|117 University Avenue in Palo Alto, the site of The Top Of The Tangent, as it appeared in 2006. The restaurant Rudy's is on the ground floor, approximately where The Tangent pizza parlor was located|
The outlines of the Warkocks saga are well established, however. The Warlocks first shows were at Magoo's Pizza Parlor, at 635 Santa Cruz Avenue in Menlo Park, every Wednesday in May. Phil Lesh saw the final show, and accepted Jerry Garcia's invitation to replace Dana Morgan, Jr on bass guitar. Phil's first show was at Frenchy's, in Hayward (at 29097 Mission Blvd), on June 18, 1965. The band was not invited back. By the end of the Summer of 1965, the better rehearsed Warlocks had an agent, Al King, and he started booking them in some clubs on El Camino Real on the Peninsula, including the Cinnamon Tree, Big Al's Gashouse, The Fireside Room and ultimately the In Room in Belmont. The six-week stint at The In Room, on about the 800 block of Old County Road, made the Warlocks as a working band. They started to become regulars at Ken Kesey's events, and by the end of the year they were the Grateful Dead.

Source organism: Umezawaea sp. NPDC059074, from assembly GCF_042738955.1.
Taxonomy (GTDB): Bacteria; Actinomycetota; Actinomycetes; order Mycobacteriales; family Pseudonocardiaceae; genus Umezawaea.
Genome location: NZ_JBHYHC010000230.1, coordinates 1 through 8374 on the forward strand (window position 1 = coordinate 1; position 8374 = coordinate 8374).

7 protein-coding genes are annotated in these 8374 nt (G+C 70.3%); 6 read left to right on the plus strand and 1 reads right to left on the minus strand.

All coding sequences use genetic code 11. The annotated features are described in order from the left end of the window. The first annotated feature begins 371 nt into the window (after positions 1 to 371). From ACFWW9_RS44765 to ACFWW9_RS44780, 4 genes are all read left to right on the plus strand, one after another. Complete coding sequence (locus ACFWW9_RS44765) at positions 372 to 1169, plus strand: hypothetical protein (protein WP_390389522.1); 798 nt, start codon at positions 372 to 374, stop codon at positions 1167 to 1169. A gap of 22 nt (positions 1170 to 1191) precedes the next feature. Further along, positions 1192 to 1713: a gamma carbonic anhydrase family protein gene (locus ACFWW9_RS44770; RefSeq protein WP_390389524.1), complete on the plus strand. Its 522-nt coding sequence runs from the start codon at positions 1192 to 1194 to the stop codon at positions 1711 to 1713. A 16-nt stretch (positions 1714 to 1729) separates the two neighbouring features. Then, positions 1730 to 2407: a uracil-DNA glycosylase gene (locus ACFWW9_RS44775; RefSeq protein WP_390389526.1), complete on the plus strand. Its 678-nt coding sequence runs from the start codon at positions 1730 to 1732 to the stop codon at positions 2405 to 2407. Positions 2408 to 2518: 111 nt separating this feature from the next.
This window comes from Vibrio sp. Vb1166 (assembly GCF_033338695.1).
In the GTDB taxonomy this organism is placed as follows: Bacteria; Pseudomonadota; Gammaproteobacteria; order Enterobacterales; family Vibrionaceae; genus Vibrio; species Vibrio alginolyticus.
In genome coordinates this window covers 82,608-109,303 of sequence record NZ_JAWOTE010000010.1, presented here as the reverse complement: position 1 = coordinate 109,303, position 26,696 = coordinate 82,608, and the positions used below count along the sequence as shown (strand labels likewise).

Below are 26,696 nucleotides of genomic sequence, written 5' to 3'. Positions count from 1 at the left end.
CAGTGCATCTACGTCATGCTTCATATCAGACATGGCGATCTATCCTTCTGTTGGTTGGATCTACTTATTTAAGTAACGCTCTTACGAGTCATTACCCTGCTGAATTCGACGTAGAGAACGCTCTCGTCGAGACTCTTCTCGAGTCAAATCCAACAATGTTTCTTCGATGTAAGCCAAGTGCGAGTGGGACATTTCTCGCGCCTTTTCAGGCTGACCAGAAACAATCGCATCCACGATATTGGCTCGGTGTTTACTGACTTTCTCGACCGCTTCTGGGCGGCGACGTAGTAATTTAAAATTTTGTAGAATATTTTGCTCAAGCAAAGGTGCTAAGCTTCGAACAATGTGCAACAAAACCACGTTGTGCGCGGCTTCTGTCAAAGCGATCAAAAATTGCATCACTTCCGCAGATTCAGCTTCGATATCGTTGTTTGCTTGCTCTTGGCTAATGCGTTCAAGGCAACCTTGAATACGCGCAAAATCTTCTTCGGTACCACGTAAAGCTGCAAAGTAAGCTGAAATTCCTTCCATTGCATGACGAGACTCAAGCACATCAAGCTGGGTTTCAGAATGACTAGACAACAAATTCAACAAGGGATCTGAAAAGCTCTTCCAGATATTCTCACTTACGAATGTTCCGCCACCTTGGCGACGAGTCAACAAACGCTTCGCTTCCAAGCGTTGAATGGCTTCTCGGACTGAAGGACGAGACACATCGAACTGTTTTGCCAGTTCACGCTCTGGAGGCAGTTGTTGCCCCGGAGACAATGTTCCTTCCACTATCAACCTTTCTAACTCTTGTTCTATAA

I have always been intrigued, however, by the fact that the Warlocks narrative has an empty space between the band getting rejected at Frenchy's in June and starting to find a little success on El Camino Real as the Summer ended and Fall began. While it's clear that the Warlocks were rehearsing during that time, no evidence had ever surfaced about any performances during this period. Recently, however, I had the pleasure to meet one of the very first Warlocks fans, and posed to the question to her as to where the Warlocks might have played during the Summer of 1965, and I received a logical and quite amazing answer: the Warlocks regularly played at The Top Of The Tangent throughout the Summer, the very same place that they had played in the previous year as Mother McRee's Uptown Jug Band.
The Internet being what it is, I'm not going to identify my eyewitness, although she may choose to identify herself in the Comments. She did not specifically request anonymity, but this is a blog, not a newspaper. Experienced scholars will probably suspect who it is in any case--suffice to say she is a Palo Alto High School graduate, class of 1966, and she saw the Warlocks at Magoo's, Frenchy's and many times thereafter. It turns out that no one had ever posed the question to her as to where the Warlocks had played in the Summer of 1965, so there was nothing secret or special about this information--it was just a question that had never been asked.